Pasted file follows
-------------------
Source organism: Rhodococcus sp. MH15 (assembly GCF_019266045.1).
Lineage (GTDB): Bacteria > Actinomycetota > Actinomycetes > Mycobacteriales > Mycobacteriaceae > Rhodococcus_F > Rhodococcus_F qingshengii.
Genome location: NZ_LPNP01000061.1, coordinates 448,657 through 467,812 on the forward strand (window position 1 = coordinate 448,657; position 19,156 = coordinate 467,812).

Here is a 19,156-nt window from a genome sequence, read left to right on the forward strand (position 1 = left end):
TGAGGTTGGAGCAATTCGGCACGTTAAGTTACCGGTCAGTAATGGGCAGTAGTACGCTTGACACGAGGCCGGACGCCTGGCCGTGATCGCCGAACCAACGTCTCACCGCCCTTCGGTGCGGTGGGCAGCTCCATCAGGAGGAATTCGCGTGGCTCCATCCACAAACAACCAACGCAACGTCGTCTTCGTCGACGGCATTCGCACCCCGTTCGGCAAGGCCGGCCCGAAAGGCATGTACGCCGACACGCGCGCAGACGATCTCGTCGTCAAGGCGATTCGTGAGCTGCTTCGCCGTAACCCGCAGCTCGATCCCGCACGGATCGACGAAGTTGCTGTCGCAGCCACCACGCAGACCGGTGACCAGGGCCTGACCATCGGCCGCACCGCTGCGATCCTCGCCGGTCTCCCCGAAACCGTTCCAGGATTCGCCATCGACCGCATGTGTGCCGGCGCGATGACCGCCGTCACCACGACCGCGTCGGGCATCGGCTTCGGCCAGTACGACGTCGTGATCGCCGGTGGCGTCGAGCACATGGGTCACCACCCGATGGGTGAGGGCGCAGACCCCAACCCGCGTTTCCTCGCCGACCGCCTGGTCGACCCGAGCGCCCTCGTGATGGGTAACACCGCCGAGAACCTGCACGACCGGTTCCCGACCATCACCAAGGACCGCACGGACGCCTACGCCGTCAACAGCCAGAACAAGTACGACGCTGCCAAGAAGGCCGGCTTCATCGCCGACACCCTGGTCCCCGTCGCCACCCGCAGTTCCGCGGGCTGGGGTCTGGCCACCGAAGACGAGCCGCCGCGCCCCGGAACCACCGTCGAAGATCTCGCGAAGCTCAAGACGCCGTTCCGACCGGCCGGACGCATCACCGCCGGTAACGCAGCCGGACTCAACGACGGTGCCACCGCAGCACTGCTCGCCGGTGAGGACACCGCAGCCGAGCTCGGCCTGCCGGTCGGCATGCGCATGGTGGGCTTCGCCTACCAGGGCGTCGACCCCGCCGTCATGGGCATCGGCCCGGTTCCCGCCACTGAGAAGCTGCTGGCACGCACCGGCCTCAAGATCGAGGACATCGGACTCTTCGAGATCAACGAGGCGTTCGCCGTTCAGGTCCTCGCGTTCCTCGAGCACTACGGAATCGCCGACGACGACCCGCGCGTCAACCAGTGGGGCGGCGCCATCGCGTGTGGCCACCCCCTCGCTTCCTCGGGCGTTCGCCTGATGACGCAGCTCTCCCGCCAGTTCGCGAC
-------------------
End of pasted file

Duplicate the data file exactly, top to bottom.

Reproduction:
Source organism: Rhodococcus sp. MH15 (assembly GCF_019266045.1).
Lineage (GTDB): Bacteria > Actinomycetota > Actinomycetes > Mycobacteriales > Mycobacteriaceae > Rhodococcus_F > Rhodococcus_F qingshengii.
Genome location: NZ_LPNP01000061.1, coordinates 448,657 through 467,812 on the forward strand (window position 1 = coordinate 448,657; position 19,156 = coordinate 467,812).

Here is a 19,156-nt window from a genome sequence, read left to right on the forward strand (position 1 = left end):
TGAGGTTGGAGCAATTCGGCACGTTAAGTTACCGGTCAGTAATGGGCAGTAGTACGCTTGACACGAGGCCGGACGCCTGGCCGTGATCGCCGAACCAACGTCTCACCGCCCTTCGGTGCGGTGGGCAGCTCCATCAGGAGGAATTCGCGTGGCTCCATCCACAAACAACCAACGCAACGTCGTCTTCGTCGACGGCATTCGCACCCCGTTCGGCAAGGCCGGCCCGAAAGGCATGTACGCCGACACGCGCGCAGACGATCTCGTCGTCAAGGCGATTCGTGAGCTGCTTCGCCGTAACCCGCAGCTCGATCCCGCACGGATCGACGAAGTTGCTGTCGCAGCCACCACGCAGACCGGTGACCAGGGCCTGACCATCGGCCGCACCGCTGCGATCCTCGCCGGTCTCCCCGAAACCGTTCCAGGATTCGCCATCGACCGCATGTGTGCCGGCGCGATGACCGCCGTCACCACGACCGCGTCGGGCATCGGCTTCGGCCAGTACGACGTCGTGATCGCCGGTGGCGTCGAGCACATGGGTCACCACCCGATGGGTGAGGGCGCAGACCCCAACCCGCGTTTCCTCGCCGACCGCCTGGTCGACCCGAGCGCCCTCGTGATGGGTAACACCGCCGAGAACCTGCACGACCGGTTCCCGACCATCACCAAGGACCGCACGGACGCCTACGCCGTCAACAGCCAGAACAAGTACGACGCTGCCAAGAAGGCCGGCTTCATCGCCGACACCCTGGTCCCCGTCGCCACCCGCAGTTCCGCGGGCTGGGGTCTGGCCACCGAAGACGAGCCGCCGCGCCCCGGAACCACCGTCGAAGATCTCGCGAAGCTCAAGACGCCGTTCCGACCGGCCGGACGCATCACCGCCGGTAACGCAGCCGGACTCAACGACGGTGCCACCGCAGCACTGCTCGCCGGTGAGGACACCGCAGCCGAGCTCGGCCTGCCGGTCGGCATGCGCATGGTGGGCTTCGCCTACCAGGGCGTCGACCCCGCCGTCATGGGCATCGGCCCGGTTCCCGCCACTGAGAAGCTGCTGGCACGCACCGGCCTCAAGATCGAGGACATCGGACTCTTCGAGATCAACGAGGCGTTCGCCGTTCAGGTCCTCGCGTTCCTCGAGCACTACGGAATCGCCGACGACGACCCGCGCGTCAACCAGTGGGGCGGCGCCATCGCGTGTGGCCACCCCCTCGCTTCCTCGGGCGTTCGCCTGATGACGCAGCTCTCCCGCCAGTTCGCGAC